4. Place the risen dough on a lightly floured surface. You now need to ‘knock back’ the dough by folding it in on itself several times and pushing out the air with your knuckles and the heels of your hands. Do this until all the air is knocked out and the dough is smooth.

5. To shape the dough into a bloomer, first flatten it into a rectangle, with a long side facing you. Fold the long side furthest from you into the middle of the rectangle. Then fold the long side closest to you into the middle, on top of the other fold. Turn the loaf over, so you have a smooth top with a seam along the base. Tuck the ends of the loaf under to make a rough oval shape. Rock the loaf gently so you form the loaf into its bloomer shape.

6. The bread is now ready to prove. This second rise of the shaped loaf is one of the secrets of great bread, enabling the dough to develop even more flavour as the yeast ferments and giving it a lighter texture. Put the loaf on a baking tray (lined with baking parchment or silicone paper if it isn’t non-stick). Put the whole tray inside a large, clean plastic bag, making sure there is plenty of space above the surface of the dough so it won’t touch the plastic when it rises. Leave the loaf to prove, or rise again, until doubled in size; this will take about 1 hour. To check when the bread is ready for the oven, gently press it with your finger: the dough should spring back. While the bread is proving, heat your oven to 220°C fan-forced [see Note] and put a roasting tray on the bottom shelf to heat up.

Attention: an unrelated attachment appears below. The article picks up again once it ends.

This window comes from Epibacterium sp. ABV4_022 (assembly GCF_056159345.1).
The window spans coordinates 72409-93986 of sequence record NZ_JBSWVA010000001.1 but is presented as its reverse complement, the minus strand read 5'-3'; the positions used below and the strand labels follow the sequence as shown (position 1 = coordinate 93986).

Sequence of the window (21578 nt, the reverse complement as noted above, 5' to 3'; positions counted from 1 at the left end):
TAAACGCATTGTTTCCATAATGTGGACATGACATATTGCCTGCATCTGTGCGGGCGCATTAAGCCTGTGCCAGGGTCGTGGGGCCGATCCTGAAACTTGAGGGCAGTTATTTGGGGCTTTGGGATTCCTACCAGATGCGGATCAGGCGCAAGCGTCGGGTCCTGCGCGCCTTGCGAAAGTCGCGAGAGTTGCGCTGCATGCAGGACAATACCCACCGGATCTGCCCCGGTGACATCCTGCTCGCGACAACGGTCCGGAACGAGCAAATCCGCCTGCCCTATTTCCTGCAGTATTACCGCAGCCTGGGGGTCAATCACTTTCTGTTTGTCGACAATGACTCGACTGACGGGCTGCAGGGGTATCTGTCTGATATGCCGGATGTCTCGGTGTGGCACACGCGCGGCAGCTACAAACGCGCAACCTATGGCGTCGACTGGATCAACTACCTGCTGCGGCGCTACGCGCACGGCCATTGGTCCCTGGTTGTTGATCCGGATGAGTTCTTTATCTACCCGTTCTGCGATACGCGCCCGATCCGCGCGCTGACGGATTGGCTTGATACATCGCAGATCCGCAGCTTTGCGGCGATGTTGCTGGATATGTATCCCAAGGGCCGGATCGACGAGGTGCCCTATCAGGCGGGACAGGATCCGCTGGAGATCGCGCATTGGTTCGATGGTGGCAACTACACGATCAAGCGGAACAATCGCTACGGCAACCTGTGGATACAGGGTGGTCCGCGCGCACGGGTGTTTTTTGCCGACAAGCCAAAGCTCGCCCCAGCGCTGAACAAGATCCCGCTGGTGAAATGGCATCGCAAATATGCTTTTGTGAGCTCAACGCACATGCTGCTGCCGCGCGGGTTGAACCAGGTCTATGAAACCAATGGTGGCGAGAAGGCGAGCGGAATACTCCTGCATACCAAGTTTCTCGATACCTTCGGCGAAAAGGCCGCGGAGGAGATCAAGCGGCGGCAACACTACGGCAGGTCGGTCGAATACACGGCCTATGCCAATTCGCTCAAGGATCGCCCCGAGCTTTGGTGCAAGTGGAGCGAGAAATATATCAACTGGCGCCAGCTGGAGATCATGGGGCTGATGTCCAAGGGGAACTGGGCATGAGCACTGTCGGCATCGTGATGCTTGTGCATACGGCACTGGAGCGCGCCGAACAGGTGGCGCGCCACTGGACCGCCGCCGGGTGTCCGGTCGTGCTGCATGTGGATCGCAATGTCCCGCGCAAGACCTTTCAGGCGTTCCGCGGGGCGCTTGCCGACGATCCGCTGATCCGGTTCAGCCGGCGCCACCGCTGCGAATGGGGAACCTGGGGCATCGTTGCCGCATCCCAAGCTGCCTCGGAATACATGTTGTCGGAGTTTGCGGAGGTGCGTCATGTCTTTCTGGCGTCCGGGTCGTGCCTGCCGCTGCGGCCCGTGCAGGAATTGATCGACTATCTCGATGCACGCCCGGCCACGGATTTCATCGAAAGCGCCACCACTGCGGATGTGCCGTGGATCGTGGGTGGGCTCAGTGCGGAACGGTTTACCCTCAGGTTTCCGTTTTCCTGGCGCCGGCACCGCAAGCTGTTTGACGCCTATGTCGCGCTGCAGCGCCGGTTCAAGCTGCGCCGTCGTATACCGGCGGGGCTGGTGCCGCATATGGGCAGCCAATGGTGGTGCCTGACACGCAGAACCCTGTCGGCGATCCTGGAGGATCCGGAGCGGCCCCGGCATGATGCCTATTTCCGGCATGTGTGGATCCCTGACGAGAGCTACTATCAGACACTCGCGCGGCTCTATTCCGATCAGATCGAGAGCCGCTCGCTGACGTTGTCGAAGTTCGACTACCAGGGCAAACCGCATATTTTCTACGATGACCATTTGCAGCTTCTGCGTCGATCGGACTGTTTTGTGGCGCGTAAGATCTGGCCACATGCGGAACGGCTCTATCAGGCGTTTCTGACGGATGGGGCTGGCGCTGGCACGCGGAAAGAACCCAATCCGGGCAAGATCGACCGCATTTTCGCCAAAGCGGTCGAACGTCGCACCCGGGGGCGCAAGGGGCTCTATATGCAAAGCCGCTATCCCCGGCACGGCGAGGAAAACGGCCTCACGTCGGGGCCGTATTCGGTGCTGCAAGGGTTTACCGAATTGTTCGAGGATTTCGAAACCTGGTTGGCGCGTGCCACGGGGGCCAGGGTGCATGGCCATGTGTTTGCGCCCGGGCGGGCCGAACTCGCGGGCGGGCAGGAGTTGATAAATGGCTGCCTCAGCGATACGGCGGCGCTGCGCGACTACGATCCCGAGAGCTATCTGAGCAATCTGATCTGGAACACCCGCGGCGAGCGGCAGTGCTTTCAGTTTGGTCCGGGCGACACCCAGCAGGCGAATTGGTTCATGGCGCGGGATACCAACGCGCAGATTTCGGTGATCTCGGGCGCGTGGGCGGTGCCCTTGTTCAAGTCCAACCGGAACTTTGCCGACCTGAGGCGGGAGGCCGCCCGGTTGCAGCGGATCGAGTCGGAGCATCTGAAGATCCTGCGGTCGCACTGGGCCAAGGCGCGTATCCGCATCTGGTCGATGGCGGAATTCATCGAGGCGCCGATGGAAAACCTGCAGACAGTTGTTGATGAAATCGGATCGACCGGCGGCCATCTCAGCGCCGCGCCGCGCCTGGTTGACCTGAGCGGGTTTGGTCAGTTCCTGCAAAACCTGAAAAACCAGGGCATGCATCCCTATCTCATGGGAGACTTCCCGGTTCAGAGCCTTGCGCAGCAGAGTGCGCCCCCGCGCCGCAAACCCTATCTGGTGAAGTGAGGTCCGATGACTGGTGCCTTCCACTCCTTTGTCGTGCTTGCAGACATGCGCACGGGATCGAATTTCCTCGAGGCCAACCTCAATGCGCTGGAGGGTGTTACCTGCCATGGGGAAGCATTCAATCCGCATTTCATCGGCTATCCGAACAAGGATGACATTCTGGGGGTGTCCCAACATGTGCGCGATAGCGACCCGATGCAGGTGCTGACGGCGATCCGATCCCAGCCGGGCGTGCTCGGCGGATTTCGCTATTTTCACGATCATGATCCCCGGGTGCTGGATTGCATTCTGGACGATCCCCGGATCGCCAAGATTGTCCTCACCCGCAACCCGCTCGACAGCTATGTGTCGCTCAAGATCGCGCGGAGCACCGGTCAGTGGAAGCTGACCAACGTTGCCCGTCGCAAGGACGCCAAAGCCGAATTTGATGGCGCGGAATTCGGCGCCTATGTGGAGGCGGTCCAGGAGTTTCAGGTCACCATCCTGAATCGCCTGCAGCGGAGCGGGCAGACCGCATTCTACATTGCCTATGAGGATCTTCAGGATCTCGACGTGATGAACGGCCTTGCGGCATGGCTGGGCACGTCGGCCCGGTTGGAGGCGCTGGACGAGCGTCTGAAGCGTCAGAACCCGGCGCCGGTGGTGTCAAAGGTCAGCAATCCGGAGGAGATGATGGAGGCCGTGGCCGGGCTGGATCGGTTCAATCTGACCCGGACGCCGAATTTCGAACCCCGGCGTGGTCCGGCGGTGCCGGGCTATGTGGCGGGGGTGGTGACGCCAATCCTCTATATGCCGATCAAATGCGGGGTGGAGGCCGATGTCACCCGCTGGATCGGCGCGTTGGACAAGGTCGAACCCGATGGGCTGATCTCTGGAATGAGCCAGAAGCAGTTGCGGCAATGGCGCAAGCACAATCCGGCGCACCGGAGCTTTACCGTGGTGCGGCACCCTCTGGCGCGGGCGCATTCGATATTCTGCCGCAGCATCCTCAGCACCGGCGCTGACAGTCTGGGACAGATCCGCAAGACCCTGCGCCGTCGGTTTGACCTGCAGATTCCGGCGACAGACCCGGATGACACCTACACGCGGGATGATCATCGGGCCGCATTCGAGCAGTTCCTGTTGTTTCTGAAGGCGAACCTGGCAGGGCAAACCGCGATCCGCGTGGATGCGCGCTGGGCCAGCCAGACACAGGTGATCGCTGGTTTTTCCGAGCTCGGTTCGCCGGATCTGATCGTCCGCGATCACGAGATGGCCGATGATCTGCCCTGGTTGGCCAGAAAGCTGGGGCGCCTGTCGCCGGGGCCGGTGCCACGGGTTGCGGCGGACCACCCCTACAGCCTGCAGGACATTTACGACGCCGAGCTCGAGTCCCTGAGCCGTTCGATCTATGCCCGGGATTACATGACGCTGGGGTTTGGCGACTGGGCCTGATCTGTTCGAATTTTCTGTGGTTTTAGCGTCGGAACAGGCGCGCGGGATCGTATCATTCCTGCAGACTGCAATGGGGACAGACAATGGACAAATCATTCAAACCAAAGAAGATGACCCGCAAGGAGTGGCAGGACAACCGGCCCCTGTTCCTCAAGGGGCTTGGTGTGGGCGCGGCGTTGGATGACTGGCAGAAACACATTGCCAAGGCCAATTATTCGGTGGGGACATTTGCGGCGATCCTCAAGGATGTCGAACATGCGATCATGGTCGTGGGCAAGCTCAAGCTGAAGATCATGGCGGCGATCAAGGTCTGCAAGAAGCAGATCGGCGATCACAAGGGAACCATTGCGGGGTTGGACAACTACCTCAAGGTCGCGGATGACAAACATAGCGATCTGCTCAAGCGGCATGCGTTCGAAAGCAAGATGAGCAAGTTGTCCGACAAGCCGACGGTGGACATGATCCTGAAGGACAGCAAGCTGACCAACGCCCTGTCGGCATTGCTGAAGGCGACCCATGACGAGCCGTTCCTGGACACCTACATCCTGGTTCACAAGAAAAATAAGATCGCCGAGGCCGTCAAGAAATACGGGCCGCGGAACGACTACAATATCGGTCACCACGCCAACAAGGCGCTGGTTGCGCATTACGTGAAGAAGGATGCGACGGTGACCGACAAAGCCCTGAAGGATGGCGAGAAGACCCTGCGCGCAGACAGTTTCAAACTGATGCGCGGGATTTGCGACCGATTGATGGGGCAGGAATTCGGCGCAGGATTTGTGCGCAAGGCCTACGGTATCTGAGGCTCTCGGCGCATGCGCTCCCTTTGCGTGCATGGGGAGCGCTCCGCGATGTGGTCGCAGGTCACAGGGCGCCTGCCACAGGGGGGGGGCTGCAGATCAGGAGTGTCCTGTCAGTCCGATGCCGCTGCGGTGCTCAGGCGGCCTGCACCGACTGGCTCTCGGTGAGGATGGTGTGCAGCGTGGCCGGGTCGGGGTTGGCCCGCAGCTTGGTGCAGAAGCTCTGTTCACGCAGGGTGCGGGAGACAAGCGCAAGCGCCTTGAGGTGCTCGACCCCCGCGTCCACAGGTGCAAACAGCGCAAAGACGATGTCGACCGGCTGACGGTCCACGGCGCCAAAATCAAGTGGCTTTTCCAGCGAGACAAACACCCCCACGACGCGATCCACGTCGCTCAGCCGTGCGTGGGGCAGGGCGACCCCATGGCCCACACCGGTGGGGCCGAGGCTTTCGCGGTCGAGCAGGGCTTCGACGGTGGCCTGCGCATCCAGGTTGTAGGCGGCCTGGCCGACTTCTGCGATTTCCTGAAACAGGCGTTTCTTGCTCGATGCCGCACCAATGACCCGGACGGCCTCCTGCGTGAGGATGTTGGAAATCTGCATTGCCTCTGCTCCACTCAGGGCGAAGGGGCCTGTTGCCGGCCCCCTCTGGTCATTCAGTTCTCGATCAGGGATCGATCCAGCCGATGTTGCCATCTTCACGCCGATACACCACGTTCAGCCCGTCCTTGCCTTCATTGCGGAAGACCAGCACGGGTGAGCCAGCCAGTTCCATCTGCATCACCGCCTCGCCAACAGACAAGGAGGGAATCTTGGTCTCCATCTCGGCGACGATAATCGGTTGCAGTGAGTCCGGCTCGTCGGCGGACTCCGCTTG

7. Lightly spray or sprinkle the bread with water. Dust with a handful of flour, smoothing it all over the top of your loaf with the palm of your hand. Be gentle – you don’t want to knock any air out of the loaf.

8. Using a very sharp knife, make 4 diagonal slashes across the top of the loaf, 2–3cm deep and at a 45° angle. This gives your loaf the classic bloomer finish: on baking the loaf expands, so the slashes open up. If you do not slash the top, as the bread continues to expand once the crust has formed, cracks will form around the bottom of the crust.

9. Just before you put the loaf in the oven, pour about 1 litre water into the roasting tray. This will create steam when the loaf is baking and give it a crisp crust and a slight sheen. Place the loaf on the middle oven shelf and bake for 25 minutes. Lower the oven setting to 200°C and bake for a further 10–15 minutes, until the crust has a good colour. Hold the loaf in a tea towel and tap the bottom. If the loaf sounds hollow, then it is ready. Put the loaf on a wire rack and leave it to cool completely.



• Baking times and instructions are given for fan-forced ovens. If using a conventional oven, you will need to increase the oven setting by around 10-15°C. Ovens vary, so check your bread towards the end of the suggested cooking time. 

Recipe and images from Paul Hollywood's Bread by Paul Hollywood (Bloomsbury, available in hardback and e-book)